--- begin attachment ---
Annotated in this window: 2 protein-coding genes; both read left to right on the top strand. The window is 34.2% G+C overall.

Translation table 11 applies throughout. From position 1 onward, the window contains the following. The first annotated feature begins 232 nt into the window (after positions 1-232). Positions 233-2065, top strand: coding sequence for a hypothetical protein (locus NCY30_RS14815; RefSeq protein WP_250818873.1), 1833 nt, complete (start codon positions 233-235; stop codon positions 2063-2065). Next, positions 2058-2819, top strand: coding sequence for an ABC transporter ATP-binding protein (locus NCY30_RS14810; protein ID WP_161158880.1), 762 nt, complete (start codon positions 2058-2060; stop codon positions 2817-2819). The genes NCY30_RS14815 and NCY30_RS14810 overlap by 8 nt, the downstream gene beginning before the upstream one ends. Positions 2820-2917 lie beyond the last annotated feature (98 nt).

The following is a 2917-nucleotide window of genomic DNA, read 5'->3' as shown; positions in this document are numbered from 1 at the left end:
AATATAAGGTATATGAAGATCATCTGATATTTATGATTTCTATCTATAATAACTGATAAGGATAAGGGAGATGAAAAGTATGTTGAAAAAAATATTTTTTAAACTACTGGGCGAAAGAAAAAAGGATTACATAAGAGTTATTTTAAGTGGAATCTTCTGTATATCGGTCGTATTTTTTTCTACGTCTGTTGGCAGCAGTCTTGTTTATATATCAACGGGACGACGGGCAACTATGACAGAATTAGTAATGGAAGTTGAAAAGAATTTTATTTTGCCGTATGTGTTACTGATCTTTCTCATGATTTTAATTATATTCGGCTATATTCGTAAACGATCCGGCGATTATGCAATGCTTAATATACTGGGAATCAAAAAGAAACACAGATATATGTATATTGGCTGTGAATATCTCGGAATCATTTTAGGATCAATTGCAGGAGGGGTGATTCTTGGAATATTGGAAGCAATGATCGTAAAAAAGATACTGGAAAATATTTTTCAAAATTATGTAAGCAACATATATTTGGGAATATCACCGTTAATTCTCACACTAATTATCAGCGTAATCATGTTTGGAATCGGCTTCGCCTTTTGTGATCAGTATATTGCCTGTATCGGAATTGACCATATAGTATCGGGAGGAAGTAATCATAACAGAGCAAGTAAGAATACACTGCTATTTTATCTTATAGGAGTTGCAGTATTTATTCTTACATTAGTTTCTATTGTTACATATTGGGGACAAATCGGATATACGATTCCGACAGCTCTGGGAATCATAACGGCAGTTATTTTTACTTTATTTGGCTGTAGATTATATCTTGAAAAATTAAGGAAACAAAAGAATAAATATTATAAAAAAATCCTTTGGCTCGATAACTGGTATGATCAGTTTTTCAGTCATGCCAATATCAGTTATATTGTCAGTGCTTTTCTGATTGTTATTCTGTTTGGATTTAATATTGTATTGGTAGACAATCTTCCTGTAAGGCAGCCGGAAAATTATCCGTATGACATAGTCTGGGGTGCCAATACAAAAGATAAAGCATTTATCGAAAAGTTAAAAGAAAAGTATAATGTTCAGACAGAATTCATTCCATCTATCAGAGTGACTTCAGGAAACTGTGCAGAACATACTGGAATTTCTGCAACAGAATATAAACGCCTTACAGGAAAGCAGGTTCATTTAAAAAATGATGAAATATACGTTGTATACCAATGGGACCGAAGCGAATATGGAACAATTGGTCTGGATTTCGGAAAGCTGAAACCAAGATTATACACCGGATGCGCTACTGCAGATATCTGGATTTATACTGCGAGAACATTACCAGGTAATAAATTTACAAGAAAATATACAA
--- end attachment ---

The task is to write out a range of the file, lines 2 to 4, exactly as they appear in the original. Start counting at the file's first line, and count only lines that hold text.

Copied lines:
Translation table 11 applies throughout. From position 1 onward, the window contains the following. The first annotated feature begins 232 nt into the window (after positions 1-232). Positions 233-2065, top strand: coding sequence for a hypothetical protein (locus NCY30_RS14815; RefSeq protein WP_250818873.1), 1833 nt, complete (start codon positions 233-235; stop codon positions 2063-2065). Next, positions 2058-2819, top strand: coding sequence for an ABC transporter ATP-binding protein (locus NCY30_RS14810; protein ID WP_161158880.1), 762 nt, complete (start codon positions 2058-2060; stop codon positions 2817-2819). The genes NCY30_RS14815 and NCY30_RS14810 overlap by 8 nt, the downstream gene beginning before the upstream one ends. Positions 2820-2917 lie beyond the last annotated feature (98 nt).

The following is a 2917-nucleotide window of genomic DNA, read 5'->3' as shown; positions in this document are numbered from 1 at the left end:
AATATAAGGTATATGAAGATCATCTGATATTTATGATTTCTATCTATAATAACTGATAAGGATAAGGGAGATGAAAAGTATGTTGAAAAAAATATTTTTTAAACTACTGGGCGAAAGAAAAAAGGATTACATAAGAGTTATTTTAAGTGGAATCTTCTGTATATCGGTCGTATTTTTTTCTACGTCTGTTGGCAGCAGTCTTGTTTATATATCAACGGGACGACGGGCAACTATGACAGAATTAGTAATGGAAGTTGAAAAGAATTTTATTTTGCCGTATGTGTTACTGATCTTTCTCATGATTTTAATTATATTCGGCTATATTCGTAAACGATCCGGCGATTATGCAATGCTTAATATACTGGGAATCAAAAAGAAACACAGATATATGTATATTGGCTGTGAATATCTCGGAATCATTTTAGGATCAATTGCAGGAGGGGTGATTCTTGGAATATTGGAAGCAATGATCGTAAAAAAGATACTGGAAAATATTTTTCAAAATTATGTAAGCAACATATATTTGGGAATATCACCGTTAATTCTCACACTAATTATCAGCGTAATCATGTTTGGAATCGGCTTCGCCTTTTGTGATCAGTATATTGCCTGTATCGGAATTGACCATATAGTATCGGGAGGAAGTAATCATAACAGAGCAAGTAAGAATACACTGCTATTTTATCTTATAGGAGTTGCAGTATTTATTCTTACATTAGTTTCTATTGTTACATATTGGGGACAAATCGGATATACGATTCCGACAGCTCTGGGAATCATAACGGCAGTTATTTTTACTTTATTTGGCTGTAGATTATATCTTGAAAAATTAAGGAAACAAAAGAATAAATATTATAAAAAAATCCTTTGGCTCGATAACTGGTATGATCAGTTTTTCAGTCATGCCAATATCAGTTATATTGTCAGTGCTTTTCTGATTGTTATTCTGTTTGGATTTAATATTGTATTGGTAGACAATCTTCCTGTAAGGCAGCCGGAAAATTATCCGTATGACATAGTCTGGGGTGCCAATACAAAAGATAAAGCATTTATCGAAAAGTTAAAAGAAAAGTATAATGTTCAGACAGAATTCATTCCATCTATCAGAGTGACTTCAGGAAACTGTGCAGAACATACTGGAATTTCTGCAACAGAATATAAACGCCTTACAGGAAAGCAGGTTCATTTAAAAAATGATGAAATATACGTTGTATACCAATGGGACCGAAGCGAATATGGAACAATTGGTCTGGATTTCGGAAAGCTGAAACCAAGATTATACACCGGATGCGCTACTGCAGATATCTGGATTTATACTGCGAGAACATTACCAGGTAATAAATTTACAAGAAAATATACAA